This is such a cleverly put together movie. Carell and Fey are so effortlessly funny. It’s definitely a ‘laugh out loud’ flick and one you have to watch more than once. In fact, this is one of the best films I’ve seen, and one of my all time favourites.


The 40 Year-Old Virgin

Steve Carrell, Catherine Keener, Paul Rudd

Carrell plays Andy, who as the film’s name suggests, is a 40 year-old virgin. He wasn’t particularly interested in changing his situation. But his workmates at the electronics store found out about him being a virgin and decided to take it upon themselves to help him.

Andy does a better job at meeting a woman without the help of his workmates, but he does need them to give him a kick start. He meets Trish (Keener) who helps him better express himself. They don’t seem well suited, but love is a funny thing – especially in Hollywood.

There are some extremely funny scenes because this is Steve Carrell flick. He doesn’t have too many flops under his belt does he? And one of his buddies is Paul Rudd so when they’re hanging out, things always go wrong. There is one particularly unforgettable scene involving hot wax!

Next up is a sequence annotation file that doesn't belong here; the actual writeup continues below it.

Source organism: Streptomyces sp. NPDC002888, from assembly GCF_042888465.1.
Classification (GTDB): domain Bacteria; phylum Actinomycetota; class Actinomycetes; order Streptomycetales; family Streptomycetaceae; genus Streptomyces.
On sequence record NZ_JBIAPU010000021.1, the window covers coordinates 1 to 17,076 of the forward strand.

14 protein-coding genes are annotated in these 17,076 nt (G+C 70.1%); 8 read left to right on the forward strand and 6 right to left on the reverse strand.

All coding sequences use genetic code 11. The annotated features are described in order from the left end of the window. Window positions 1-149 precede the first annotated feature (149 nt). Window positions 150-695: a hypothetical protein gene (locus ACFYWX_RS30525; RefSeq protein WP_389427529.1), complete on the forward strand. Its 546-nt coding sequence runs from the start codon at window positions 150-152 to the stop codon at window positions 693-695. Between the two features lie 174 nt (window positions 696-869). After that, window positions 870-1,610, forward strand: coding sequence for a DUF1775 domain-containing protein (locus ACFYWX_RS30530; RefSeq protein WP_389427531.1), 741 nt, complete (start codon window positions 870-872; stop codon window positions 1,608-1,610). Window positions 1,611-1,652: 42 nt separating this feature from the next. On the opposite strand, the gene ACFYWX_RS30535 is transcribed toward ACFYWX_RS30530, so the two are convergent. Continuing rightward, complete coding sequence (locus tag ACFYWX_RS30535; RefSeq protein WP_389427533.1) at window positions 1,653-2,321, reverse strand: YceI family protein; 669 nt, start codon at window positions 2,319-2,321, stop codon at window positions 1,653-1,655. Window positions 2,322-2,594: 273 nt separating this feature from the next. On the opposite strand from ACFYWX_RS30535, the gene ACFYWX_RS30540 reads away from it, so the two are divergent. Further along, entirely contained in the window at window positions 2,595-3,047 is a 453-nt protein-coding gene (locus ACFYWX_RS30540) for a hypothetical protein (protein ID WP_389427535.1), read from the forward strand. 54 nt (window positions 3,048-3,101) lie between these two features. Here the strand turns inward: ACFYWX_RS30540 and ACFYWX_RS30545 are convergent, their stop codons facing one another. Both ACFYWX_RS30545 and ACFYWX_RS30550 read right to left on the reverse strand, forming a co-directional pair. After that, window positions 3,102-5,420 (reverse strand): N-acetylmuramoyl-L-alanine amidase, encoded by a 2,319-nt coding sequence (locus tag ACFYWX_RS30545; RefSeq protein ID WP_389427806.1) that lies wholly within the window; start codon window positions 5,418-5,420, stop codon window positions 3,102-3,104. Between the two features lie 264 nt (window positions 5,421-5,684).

Another smoochy ending for this rom com (surprise surprise), but it’s cute and worth watching.

Dan in Real Life

Steve Carell, Juliette Binoche, Dane Cook, Emily Blunt

Carell plays Dan, a single dad bringing up three girls, who writes an advice column on relationships in the newspaper.  It’s a film about family more so than ‘boy meets girl’. However boy does meet girl, and it happens that the girl Dan meets is his brother’s new girlfriend. Dan’s whole extended family gets together for the holidays at the parents’ house (mum is played by Dianne Wiest) where lots of relationship issues are played out.

A support role is given to Emily Blunt – this is quite early in her career, and she is terrific even then. Everyone in the family totally loves Marie (played by Binoche), and Dan seems to be the underdog. Poor old Dan. I really think he cops a lot of flack, especially from his teenage daughters. But he survives, and there are smooches all round at the end of the film.  This is a lovely movie, where Carell is not so much funny/ridiculous but funny/likable.